Conclusion

The SpyCas9 and AnaCas9 structures define the molecular architecture of the Cas9 enzyme family in which a conserved structural core encompasses the two nuclease domains responsible for DNA cleavage, while structurally divergent regions, including the PAM recognition loops, are likely responsible for distinct guide RNA and PAM specificities. Cas9 enzymes adopt a catalytically inactive conformation in the apo state, necessitating structural activation for DNA recognition and cleavage. Our EM analysis shows that by triggering a conformational rearrangement in Cas9, the guide RNA acts as a critical determinant of target DNA binding.

Cas9 Solved

Clustered regularly interspaced short palindromic repeats (CRISPR)–associated (Cas) loci allow prokaryotes to identify and destroy invading DNA. Not only important to bacteria, the universal value of Cas endonuclease specificity has also resulted in Cas9 being exploited as a tool for genome editing. Jinek et al. (10.1126/science.1247997, published online 6 February) determined the 2.6 and 2.2 angstrom resolution crystal structures of two Cas9 enzymes to reveal a common structural core with distinct peripheral elaborations. The enzymes are autoinhibited, undergo large conformational changes on binding RNA, and have channels lined with basic residues that are candidates for an RNA-DNA binding groove. Based on these and other insights from the structures, this work provides important revelations both for the CRISPR mechanism and for genome editing.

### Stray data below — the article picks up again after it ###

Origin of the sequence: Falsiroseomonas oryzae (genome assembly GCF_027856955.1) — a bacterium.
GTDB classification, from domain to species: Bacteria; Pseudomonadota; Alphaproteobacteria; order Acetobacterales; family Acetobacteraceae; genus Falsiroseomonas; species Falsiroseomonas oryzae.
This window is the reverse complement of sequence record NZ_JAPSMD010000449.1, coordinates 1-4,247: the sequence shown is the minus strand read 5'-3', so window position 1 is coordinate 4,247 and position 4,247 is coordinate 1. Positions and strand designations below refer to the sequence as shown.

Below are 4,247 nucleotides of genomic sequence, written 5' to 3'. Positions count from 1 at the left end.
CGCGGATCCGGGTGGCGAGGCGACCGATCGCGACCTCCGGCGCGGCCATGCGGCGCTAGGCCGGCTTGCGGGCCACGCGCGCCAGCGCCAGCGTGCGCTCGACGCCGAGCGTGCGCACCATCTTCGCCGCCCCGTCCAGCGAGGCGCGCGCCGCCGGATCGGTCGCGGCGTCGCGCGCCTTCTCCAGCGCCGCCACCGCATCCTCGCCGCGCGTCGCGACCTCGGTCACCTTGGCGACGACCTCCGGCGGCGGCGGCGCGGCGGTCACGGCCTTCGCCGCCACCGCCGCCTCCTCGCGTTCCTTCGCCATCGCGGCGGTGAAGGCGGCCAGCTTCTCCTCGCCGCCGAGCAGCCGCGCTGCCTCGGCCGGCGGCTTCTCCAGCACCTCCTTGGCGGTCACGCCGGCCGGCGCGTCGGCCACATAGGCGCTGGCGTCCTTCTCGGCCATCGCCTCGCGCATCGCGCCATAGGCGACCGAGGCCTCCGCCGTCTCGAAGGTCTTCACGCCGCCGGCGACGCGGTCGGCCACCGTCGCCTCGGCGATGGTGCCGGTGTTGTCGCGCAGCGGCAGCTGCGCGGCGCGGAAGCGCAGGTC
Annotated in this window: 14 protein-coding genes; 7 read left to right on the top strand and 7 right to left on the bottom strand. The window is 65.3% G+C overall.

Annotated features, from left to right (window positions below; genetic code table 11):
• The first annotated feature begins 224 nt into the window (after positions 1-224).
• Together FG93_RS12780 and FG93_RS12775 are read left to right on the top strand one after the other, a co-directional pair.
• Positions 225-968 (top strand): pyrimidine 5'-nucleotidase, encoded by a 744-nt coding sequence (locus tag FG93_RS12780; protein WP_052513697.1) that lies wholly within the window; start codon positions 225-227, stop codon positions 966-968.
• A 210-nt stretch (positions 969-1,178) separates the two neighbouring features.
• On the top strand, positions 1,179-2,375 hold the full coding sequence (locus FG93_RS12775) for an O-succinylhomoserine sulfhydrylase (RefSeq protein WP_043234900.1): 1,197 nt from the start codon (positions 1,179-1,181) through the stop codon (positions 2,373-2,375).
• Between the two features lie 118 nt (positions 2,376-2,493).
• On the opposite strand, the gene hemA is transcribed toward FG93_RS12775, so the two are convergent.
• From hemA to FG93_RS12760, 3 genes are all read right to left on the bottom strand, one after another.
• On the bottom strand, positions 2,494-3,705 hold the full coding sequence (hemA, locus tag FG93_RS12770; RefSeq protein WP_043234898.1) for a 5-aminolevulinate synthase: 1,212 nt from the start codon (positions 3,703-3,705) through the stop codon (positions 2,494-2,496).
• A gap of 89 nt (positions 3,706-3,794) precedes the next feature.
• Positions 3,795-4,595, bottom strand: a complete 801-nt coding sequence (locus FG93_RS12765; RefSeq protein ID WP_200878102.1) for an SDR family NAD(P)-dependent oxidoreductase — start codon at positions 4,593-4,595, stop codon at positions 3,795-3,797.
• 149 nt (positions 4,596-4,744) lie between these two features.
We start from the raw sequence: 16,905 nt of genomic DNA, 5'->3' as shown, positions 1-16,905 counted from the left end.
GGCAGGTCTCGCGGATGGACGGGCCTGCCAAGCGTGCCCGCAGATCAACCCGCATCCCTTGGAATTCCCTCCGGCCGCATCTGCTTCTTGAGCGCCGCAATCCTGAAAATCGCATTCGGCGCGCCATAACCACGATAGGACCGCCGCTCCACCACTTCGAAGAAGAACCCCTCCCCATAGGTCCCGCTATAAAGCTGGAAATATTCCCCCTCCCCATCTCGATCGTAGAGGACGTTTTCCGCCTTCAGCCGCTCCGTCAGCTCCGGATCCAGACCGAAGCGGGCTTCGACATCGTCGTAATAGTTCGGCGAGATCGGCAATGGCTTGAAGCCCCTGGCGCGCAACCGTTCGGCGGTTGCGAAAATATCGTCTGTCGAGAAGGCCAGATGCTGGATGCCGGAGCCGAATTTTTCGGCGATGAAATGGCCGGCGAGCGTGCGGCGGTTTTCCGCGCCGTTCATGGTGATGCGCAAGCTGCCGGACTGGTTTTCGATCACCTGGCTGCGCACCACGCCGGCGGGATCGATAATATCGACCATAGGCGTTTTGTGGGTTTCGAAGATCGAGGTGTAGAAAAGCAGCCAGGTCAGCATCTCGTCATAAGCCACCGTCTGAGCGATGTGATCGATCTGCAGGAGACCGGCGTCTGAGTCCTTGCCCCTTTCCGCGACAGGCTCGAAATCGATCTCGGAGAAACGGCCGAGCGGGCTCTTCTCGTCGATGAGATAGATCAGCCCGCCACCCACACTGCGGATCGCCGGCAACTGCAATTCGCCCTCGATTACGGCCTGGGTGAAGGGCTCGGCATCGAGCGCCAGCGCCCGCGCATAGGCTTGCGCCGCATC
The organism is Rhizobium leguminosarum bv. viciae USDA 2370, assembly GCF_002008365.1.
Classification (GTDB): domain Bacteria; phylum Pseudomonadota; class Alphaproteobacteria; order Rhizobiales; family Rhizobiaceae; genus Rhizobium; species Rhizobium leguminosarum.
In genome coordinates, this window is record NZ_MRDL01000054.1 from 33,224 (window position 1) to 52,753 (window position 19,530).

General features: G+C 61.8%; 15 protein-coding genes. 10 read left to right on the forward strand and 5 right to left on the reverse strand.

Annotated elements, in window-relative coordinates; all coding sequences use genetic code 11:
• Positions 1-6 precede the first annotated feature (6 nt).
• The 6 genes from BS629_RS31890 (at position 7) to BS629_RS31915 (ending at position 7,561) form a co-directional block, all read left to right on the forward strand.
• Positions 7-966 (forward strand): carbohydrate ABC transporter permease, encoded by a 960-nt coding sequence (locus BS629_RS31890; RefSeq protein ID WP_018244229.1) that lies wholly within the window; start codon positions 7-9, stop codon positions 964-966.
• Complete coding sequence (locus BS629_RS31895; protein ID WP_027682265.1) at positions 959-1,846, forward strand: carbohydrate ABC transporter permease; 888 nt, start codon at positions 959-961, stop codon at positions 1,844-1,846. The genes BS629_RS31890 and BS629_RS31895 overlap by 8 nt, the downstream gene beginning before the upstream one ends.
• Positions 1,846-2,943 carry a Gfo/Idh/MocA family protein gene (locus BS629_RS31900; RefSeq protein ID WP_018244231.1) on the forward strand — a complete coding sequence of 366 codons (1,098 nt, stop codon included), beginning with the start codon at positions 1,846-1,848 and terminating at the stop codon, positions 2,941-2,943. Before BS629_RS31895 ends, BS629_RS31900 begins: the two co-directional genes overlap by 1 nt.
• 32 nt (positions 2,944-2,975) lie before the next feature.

Abstract

Type II CRISPR (clustered regularly interspaced short palindromic repeats)–Cas (CRISPR-associated) systems use an RNA-guided DNA endonuclease, Cas9, to generate double-strand breaks in invasive DNA during an adaptive bacterial immune response. Cas9 has been harnessed as a powerful tool for genome editing and gene regulation in many eukaryotic organisms. We report 2.6 and 2.2 angstrom resolution crystal structures of two major Cas9 enzyme subtypes, revealing the structural core shared by all Cas9 family members. The architectures of Cas9 enzymes define nucleic acid binding clefts, and single-particle electron microscopy reconstructions show that the two structural lobes harboring these clefts undergo guide RNA–induced reorientation to form a central channel where DNA substrates are bound. The observation that extensive structural rearrangements occur before target DNA duplex binding implicates guide RNA loading as a key step in Cas9 activation.

  • * These authors contributed equally to this work.

  • Present address: Friedrich Miescher Institute for Biomedical Research, CH-4058 Basel, Switzerland.

  • § Present address: Department of Agricultural and Biological Engineering, University of Florida, Gainesville, FL 32611, USA.